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Corrections Corporation of America Message Board

  • ccastaff ccastaff Aug 27, 2002 10:01 PM Flag

    Next target price around $8.00

    I don't have time tonight to make charts, but since the price held below the $16.00 level as anticipated, we can now expect to see the $8.00ish neighborhood. Don't hold me to an exact projection because we are trying to hit a trendline with a very negative slope and even though we can expect the price to drop to the trendline, we can't tell how long in weeks it will take. By the time we hit it the descending trendline it could be considerably lower than $8.00. I�m just swaging the $8 area because it is a 0.5 fibonacci of $16.

    We can expect a bounce to occur when we get down to the $11.60ish area, but don't get too excited.

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    • Some time in the probably not too distant future. Man for someone that is so confident in the charts that is a change. I prefer and will still look at performance. This stock will have up and downward movement as all stocks do. Your misinformation is starting to wear thin and I am sure your socks are starting to turn brown from the stuff you are standing in. FWIW we all can be wrong at times.

    • ccastaff, maybe one day I'll pick one that doesn't have an abyss still waiting below. Thanks for your comment.

    • Hey Flipper, I was just looking at a longer term chart of TRNT and realized that I didn't go back far enough when looking for a projected low. In the corrective phase since the highs of $6.625 in '95, there was a low of $0.468 in October of '98 so you should anticipate a lower low some time in the probably not too distant future. FWIW (I may be wrong.)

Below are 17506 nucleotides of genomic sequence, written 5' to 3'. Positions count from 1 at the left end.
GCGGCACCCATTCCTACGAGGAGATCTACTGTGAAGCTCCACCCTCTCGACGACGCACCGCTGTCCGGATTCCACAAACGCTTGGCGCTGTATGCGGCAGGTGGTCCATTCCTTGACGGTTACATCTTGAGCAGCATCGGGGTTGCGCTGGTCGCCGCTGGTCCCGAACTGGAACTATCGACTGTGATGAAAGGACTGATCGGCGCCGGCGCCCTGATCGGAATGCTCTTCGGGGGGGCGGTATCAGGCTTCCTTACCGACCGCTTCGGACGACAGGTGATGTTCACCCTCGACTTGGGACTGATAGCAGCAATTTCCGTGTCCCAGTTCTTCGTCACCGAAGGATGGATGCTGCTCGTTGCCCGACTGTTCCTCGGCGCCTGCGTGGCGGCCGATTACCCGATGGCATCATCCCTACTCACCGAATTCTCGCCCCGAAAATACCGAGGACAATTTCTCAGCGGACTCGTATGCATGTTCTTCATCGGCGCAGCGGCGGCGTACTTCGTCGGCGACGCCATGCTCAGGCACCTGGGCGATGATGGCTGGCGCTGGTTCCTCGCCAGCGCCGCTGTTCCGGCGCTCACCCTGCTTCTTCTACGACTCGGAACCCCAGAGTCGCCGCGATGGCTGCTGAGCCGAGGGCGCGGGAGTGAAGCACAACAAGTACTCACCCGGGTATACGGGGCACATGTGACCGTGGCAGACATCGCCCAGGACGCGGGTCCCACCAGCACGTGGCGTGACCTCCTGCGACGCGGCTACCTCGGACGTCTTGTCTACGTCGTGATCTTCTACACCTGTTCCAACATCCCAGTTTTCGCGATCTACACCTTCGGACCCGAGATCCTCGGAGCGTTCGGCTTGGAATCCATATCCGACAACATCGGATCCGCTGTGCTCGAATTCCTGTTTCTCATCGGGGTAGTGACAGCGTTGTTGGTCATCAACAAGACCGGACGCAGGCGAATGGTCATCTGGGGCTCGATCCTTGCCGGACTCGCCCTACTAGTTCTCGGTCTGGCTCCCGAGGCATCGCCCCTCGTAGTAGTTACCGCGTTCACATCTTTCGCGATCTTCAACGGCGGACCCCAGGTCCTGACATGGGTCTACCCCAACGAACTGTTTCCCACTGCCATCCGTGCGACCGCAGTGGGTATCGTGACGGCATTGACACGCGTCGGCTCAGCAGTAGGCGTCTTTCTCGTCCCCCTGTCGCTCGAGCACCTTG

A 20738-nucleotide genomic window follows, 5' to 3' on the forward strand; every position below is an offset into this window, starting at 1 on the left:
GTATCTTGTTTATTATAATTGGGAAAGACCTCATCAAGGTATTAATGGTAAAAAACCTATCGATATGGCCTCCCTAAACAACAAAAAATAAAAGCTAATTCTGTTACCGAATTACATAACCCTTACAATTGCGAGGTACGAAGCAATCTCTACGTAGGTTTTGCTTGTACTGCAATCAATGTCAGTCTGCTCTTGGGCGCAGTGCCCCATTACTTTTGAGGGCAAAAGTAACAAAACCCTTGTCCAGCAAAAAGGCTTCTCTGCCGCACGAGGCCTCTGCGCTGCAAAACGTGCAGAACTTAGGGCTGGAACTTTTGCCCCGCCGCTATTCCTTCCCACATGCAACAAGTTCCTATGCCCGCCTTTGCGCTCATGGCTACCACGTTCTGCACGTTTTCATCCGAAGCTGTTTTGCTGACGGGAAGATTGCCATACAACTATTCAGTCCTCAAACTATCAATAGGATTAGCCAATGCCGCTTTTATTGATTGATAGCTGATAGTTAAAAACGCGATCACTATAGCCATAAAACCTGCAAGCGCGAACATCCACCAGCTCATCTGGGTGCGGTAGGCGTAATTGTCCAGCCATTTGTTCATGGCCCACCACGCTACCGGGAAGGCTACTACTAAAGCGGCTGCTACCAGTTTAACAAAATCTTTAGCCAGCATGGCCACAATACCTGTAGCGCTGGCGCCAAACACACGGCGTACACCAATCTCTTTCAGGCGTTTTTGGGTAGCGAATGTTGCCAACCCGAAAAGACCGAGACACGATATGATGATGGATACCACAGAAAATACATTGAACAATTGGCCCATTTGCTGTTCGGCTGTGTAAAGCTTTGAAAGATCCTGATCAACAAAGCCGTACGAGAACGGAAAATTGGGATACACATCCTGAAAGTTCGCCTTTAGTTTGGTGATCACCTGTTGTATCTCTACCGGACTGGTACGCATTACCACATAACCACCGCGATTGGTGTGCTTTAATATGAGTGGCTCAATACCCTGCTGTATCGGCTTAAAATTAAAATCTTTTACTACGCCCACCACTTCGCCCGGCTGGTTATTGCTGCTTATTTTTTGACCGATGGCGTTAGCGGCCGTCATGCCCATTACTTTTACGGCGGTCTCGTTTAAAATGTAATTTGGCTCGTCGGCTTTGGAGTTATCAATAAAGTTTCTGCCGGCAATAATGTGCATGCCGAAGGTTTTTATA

• It's amazing... If you overlay the charts for CXW and TRNT, they are not dissimilar. The both had their low in December '00 and they have both made a rising wedge pattern from there into a decline. Here is a link to a tutorial on the rising wedge: http://www.stockcharts.com/education/What/ChartAnalysis/risingWedge.html

      Notice that after the rising wedge, both examples made new lows. This rising wedge tutorial is much more simplistic than the same scenario using Elliot Wave Theory, but both give the same results.

      The good news for TRNT is that it only has to drop to ~$0.75 to complete it's "C" wave, whereas CXW must theoretically drop to ~$1.75 which percentage wise is way more.

      The other good news for both is that once they complete this pattern, (assuming an un-cataclysmic market like the dysinflationary one we have been musing about), we should have clear sailing from there to reach new highs for both stocks.

      If bad things that happen don't kill you, they make you stronger. :-)

    • You're right CCastaff, certainly stock prices and their trading value sometimes have no meaning to fundamentals. For example. I own a company that has $.91/shr. in cash. A break-up value of $2.89/shr. And should earn $$.20 a share this year and has been profitable. What would you say this stock is worth? They set up computer network, sell computers and service them. If we give it a market multiple of 20 you'd say $4.50, right. The CEO talks of decent growth prospects too. But it doesn't, it trades for $1.00 or cash and has dropped in the last few years from $2-$3. Does that make sense? Sometimes things don't always add up.

      FYI, the company is Transnet (TRNT). I am not saying to buy it, just pointing it out.....but it does look like a good buy..;-)

    • Flipper - Great couple of posts - "the way you see it" is pretty accurate!
      Keep 'em coming.
      Thanks, and enjoy the long weekend, all.